After selecting a jury in Philadelphia, attorneys Carol Nelson Shepherd and Peter M. Newman negotiated a $1.05 million settlement for the wrongful death of a 63-year-old man who died as the result of a five-year delay in the diagnosis of renal cell carcinoma (cancer of the kidney). He was survived by his wife and five adult children. A confidentiality clause in the settlement agreement precludes disclosure of the names of the defendant physicians and institutions.
Plaintiff was diagnosed in 1996 with prostate cancer and was under the care of the defendant urologist when an MRI of the abdomen and a subsequent ultrasound revealed a 5cm. mass in plaintiff’s right kidney, described at the time as “suspicious for renal cell carcinoma.” The defendant urologist continued to treat plaintiff’s prostate cancer, which was successfully cured with surgery. Unfortunately, the defendant urologist failed to address the mass in plaintiff’s right kidney, in part because a CT scan of the kidney mass was misinterpreted by the defendant radiologist as a cyst rather than a cancerous tumor. By 2001, the cancer had spread throughout plaintiff’s body and was no longer treatable. Plaintiff died within 2 months of diagnosis.
Plaintiffs were prepared to present testimony at trial from experts in the fields of urology, radiology, oncology, pathology and actuarial economics. Plaintiff’s expert oncologist would have testified that with the timely diagnosis and treatment of stage I renal cell carcinoma in 1996, plaintiff’s chance for a cure was at least 80 percent. The defense planned to introduce evidence that the plaintiff was afflicted with a variety of other maladies that would have adversely affected his work life and life expectancy.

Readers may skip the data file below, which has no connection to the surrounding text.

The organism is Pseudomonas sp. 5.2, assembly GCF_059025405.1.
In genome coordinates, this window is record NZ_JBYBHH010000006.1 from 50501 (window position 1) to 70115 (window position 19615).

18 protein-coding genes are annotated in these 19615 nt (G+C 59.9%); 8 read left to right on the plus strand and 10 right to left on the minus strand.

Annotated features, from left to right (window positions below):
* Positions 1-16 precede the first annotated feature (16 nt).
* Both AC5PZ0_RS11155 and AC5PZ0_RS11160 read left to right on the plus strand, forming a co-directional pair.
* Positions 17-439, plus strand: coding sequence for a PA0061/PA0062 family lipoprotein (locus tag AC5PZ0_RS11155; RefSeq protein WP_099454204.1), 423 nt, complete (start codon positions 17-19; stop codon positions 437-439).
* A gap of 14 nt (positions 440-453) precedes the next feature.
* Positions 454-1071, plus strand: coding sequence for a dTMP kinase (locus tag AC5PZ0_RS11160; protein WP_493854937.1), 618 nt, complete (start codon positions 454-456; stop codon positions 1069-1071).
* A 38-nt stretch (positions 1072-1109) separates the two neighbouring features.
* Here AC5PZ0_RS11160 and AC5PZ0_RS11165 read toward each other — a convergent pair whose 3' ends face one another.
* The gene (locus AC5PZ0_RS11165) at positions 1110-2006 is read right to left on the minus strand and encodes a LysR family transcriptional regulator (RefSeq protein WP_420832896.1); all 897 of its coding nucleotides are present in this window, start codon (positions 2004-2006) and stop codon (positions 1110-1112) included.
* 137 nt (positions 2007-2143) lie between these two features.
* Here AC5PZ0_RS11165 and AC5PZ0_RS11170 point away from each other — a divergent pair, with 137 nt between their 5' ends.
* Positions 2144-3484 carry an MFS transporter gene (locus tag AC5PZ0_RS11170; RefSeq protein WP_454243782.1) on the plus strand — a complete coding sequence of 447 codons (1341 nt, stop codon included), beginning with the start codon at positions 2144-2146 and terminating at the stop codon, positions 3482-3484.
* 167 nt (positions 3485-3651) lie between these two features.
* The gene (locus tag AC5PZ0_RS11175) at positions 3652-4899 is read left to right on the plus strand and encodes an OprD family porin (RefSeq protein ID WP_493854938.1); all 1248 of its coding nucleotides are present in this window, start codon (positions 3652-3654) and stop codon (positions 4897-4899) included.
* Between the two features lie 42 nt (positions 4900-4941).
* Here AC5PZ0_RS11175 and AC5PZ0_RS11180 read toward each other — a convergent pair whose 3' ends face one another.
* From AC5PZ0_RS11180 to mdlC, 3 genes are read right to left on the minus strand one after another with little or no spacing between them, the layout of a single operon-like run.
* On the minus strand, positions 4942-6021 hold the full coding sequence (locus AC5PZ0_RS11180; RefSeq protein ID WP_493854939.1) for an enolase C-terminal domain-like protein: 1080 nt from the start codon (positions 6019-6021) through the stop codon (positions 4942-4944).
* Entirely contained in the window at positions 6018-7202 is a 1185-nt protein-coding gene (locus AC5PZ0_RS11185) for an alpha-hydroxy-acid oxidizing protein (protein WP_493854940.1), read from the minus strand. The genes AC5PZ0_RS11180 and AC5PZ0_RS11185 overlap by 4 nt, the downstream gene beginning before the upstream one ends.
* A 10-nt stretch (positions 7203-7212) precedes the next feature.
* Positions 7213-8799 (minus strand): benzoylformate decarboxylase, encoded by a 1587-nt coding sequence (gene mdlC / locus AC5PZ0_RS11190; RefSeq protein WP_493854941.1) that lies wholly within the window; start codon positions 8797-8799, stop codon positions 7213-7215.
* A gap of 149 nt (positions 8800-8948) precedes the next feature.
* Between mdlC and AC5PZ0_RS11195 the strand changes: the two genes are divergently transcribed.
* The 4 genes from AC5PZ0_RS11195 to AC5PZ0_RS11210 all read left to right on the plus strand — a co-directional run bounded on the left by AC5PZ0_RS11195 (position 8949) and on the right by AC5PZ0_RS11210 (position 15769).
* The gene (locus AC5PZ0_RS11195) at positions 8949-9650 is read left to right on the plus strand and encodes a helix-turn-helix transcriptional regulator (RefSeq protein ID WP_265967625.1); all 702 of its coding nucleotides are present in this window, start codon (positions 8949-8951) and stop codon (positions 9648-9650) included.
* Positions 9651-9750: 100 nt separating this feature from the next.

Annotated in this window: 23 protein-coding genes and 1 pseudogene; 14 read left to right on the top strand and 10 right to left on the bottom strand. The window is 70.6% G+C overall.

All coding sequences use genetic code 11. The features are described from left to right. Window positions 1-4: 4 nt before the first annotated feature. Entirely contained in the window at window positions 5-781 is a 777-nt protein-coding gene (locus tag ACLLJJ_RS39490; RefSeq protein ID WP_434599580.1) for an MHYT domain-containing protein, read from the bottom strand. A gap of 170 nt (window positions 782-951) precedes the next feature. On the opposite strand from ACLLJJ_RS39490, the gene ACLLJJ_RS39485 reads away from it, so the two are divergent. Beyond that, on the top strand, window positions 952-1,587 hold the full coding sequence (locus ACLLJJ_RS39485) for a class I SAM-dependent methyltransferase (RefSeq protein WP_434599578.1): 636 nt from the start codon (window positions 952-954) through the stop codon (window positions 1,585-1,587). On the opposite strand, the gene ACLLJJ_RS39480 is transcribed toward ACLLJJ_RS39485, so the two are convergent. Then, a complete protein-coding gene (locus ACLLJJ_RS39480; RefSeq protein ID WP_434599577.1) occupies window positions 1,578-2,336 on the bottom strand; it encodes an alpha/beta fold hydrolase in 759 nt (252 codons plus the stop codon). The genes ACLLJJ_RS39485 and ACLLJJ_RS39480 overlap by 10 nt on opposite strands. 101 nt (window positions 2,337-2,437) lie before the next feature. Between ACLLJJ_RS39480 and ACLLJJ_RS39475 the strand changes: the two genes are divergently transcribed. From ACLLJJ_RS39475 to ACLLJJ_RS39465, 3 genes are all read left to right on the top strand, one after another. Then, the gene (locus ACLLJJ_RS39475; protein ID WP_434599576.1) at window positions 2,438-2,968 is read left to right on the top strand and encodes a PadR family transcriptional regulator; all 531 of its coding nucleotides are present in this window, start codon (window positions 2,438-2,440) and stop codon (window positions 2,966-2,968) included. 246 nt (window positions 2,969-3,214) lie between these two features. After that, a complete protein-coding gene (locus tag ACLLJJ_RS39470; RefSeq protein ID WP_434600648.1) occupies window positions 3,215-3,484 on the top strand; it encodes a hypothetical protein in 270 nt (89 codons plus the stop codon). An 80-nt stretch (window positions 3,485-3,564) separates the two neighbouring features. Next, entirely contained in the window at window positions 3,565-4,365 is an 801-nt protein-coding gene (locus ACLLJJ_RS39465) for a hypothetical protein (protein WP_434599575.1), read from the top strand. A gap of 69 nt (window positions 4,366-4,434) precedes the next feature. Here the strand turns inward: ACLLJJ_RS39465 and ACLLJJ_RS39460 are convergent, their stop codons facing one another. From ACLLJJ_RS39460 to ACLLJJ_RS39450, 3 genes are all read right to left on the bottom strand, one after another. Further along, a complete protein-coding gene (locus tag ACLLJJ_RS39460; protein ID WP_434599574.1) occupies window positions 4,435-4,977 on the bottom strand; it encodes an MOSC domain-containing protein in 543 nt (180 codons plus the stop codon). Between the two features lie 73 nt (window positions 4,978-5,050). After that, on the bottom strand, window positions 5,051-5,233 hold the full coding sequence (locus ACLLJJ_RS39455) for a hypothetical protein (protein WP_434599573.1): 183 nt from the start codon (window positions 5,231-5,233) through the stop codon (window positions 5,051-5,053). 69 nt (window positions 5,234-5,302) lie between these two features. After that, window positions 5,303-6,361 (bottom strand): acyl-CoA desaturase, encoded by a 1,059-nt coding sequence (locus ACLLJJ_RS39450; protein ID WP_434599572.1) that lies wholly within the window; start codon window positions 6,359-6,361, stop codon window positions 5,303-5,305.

The settlement will be shared by the decedent’s wife and children.
Our website, like many others, uses small files called cookies to help us customize your experience.
You can adjust all of your cookie settings by navigating the tabs on the left hand side.
If you decline, your information won’t be tracked when you visit this website. A single cookie will be used in your browser to remember your preference not to be tracked.
Strictly Necessary Cookie should be enabled at all times so that we can save your preferences for cookie settings.
If you disable this cookie, we will not be able to save your preferences. This means that every time you visit this website you will need to enable or disable cookies again.